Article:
Asset allocation is the collection of investments that you own - and it is distinctly yours. It is a personalized plan designed to meet your individual goals.
Using the Power of Asset Allocation to Meet Your Goals
An easy analogy to help you understand asset allocation is to think of a recipe. Each ingredient is part of a whole and when combined together, they create just the right mixture. If you leave one ingredient out, the end result won't taste quite right.
Asset allocation is similar in that if your portfolio does not include the right combinations of stock, bonds and other asset classes, it may not deliver the results you are looking for — it may be too risky or underperform, so you are unable to achieve your investment objectives. The ingredients in your asset allocation plan should be carefully chosen to deliver the right balance of risk and return, and periodically reviewed to make sure it remains properly aligned with your goals.
Everyone is different. Your cousin may have the fortitude and youth to invest aggressively, seeking higher returns with the understanding that he or she has the time needed to recuperate from any losses. Your grandfather will probably avoid risk because he can’t afford to lose what he already has. Your neighbor may have more latitude because he has built up his savings and has a safety net. You, however, may be naturally cautious — concerned that you do not have the wherewithal to remain disciplined during times of market volatility — and may decide to take a moderate stance.
Over time, your strategy will change. Your asset allocation — whether you are conservative or aggressive — should be based on what you want from your investments. And as the years pass, those goals will change. When you are young you need to save up for a big goal, such as purchasing a new home. During your high-earning years, you may be able to invest more income or you may need it to send a child to college. And as you near retirement, you may become more concerned about protecting your savings and generating a reliable flow of income.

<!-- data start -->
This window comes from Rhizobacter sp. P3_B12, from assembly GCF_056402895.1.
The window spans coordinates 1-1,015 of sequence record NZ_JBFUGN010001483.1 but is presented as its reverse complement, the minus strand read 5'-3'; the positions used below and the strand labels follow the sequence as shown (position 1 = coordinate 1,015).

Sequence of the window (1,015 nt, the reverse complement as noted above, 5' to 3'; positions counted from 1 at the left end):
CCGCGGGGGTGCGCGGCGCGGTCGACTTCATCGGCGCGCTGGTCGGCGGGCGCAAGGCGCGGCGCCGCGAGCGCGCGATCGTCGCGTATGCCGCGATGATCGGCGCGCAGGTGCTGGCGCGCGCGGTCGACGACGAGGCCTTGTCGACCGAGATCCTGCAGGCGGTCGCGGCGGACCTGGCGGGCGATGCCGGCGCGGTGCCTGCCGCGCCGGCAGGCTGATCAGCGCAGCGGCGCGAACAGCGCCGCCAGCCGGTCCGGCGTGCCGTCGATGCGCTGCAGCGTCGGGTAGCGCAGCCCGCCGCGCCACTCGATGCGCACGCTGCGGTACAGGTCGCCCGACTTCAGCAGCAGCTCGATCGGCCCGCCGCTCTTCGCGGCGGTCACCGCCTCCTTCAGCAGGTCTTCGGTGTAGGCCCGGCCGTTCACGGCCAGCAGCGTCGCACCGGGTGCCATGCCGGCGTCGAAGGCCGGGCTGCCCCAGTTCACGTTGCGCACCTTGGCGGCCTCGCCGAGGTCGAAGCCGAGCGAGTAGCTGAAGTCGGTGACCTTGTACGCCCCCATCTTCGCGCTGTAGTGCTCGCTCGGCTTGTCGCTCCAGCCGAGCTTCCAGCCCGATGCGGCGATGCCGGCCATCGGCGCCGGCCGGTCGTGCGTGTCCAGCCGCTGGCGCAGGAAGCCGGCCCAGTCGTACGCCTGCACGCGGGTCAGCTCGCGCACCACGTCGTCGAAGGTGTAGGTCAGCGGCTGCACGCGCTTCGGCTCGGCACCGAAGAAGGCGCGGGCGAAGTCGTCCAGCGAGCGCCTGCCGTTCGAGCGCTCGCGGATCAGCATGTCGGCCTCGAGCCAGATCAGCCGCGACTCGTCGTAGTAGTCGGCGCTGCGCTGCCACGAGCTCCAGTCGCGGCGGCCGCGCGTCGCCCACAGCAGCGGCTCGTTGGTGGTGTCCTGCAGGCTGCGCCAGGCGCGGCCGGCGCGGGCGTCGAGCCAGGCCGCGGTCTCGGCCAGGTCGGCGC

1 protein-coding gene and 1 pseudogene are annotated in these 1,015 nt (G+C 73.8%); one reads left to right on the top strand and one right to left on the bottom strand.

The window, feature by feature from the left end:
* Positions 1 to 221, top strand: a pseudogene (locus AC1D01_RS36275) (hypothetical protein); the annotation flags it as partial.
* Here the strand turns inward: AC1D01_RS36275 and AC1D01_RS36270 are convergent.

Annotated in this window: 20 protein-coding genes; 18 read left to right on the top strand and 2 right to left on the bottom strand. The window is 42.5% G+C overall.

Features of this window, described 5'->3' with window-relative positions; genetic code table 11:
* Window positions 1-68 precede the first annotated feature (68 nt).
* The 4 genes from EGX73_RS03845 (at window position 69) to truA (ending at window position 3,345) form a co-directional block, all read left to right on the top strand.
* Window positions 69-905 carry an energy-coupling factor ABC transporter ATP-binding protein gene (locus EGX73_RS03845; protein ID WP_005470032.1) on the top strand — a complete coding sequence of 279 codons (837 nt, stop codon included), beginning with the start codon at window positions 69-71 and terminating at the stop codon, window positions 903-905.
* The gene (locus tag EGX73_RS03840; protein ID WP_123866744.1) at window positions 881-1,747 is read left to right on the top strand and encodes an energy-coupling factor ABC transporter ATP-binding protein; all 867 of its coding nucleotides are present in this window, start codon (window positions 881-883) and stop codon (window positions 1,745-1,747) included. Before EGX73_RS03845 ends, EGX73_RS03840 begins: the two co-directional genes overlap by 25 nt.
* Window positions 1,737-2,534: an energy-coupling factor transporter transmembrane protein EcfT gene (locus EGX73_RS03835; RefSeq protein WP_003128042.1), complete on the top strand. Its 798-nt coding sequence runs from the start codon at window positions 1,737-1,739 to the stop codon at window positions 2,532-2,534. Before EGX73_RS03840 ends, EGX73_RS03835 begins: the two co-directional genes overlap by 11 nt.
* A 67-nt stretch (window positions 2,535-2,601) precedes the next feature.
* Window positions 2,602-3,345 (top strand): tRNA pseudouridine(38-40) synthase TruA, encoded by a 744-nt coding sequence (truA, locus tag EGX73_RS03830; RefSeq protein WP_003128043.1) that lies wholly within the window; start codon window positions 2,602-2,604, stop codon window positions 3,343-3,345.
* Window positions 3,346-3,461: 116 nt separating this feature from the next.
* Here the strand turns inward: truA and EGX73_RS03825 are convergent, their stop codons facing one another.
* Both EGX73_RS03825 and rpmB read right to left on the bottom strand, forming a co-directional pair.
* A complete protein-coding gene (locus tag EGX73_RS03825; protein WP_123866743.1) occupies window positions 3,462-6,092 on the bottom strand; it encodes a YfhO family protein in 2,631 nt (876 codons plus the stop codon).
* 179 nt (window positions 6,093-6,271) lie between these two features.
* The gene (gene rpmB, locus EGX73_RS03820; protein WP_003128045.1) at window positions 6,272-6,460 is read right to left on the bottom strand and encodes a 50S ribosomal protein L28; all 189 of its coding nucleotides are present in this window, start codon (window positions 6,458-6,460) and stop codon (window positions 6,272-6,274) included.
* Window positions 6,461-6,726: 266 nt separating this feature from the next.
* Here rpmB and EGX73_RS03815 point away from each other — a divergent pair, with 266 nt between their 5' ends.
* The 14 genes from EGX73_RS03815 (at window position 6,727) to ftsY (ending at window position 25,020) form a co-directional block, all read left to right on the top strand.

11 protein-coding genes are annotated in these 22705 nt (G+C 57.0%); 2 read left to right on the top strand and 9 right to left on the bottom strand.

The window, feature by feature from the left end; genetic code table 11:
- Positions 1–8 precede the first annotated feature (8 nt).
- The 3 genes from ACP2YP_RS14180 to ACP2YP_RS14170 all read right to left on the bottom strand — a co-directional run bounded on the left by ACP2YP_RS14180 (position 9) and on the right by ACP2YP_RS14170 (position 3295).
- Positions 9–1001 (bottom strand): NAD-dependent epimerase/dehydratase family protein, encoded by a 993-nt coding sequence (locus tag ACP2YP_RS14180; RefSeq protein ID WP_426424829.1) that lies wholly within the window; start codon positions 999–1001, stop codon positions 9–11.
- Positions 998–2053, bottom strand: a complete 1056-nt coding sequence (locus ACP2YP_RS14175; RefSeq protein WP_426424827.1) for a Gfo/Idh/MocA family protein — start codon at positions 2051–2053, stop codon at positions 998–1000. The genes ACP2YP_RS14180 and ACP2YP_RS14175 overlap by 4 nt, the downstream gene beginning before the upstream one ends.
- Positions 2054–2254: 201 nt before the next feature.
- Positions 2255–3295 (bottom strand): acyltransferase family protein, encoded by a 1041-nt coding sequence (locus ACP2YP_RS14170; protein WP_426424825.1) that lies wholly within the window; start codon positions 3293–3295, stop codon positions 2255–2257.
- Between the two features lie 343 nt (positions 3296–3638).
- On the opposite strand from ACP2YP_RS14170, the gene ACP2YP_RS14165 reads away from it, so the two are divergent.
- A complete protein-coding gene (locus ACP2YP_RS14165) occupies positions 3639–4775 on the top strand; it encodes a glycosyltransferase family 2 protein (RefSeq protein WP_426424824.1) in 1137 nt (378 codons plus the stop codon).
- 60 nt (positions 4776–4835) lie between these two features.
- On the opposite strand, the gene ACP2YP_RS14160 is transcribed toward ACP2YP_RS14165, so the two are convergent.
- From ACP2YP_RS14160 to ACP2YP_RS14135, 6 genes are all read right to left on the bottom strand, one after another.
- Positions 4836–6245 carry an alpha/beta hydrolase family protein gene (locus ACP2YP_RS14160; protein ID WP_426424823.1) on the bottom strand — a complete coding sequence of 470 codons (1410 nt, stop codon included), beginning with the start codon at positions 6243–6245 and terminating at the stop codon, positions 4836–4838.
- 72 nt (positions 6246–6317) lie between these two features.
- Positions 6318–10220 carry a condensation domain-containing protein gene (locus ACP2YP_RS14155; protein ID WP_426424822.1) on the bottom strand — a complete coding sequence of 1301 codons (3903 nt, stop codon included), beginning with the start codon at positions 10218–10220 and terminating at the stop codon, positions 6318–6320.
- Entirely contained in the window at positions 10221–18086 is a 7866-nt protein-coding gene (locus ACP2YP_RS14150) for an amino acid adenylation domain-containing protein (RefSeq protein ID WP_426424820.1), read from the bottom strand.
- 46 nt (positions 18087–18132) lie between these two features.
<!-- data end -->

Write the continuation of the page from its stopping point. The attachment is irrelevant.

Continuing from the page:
How Asset Allocation Works
Markets are cyclical. What's hot today — whether it's asset class (such as stocks or bonds) region (such as emerging markets), a market sector (such as technology), or an investment style (such as value investing) — will eventually fall out of favor.
So rather than attempting to invest in the most rewarding asset class, asset allocation sets a specific goal, spreading your investments across different types of assets and positioning you to take advantage of opportunities as they appear. Let’s say you decide the right mix is 60% U.S. stocks, 30% bonds and 10% cash. If the U.S. stock market rises in value and you realize investment gains, the stock portion of your total portfolio will become larger. This means you will need to rebalance your portfolio, selling off the extra gains, buying more of the rest of your portfolio and resetting it back to your 60/30/10 allocation. In this way you can capture market gains, diversify to minimize risk, and always remain focused on your goals.
Keeping Your Portfolio On Course
Considerations for developing your asset allocation strategy
- Why are you investing? What are your goals? Remember, you likely have more than one goal.
- How long do you have to realize those goals?
- What is your current financial situation? Do you feel secure? Do you have a job or a financial safety net?
- What major life events do you foresee, short or long-term, that may impact your strategy?
- How comfortable are you with risk? How much can you afford to lose should the market decline?
- What is your tax bracket? Do you need to minimize the impact of taxes?
- What are your investing preferences? Are there certain investments or assets you wish to include (such as a business or inherited stock) or exclude?
Your asset allocation plan is one of the most important decisions you and your advisor will make. Your financial advisor can help you with your asset allocation plan and financial planning. For more information, contact Dreyfus at 1-800-896-8168.
Investors should consider the investment objectives, risks, charges, and expenses of the fund carefully before investing. Download a prospectus, or summary prospectus, if available, that contains this and other information about a mutual fund, and read it carefully before investing.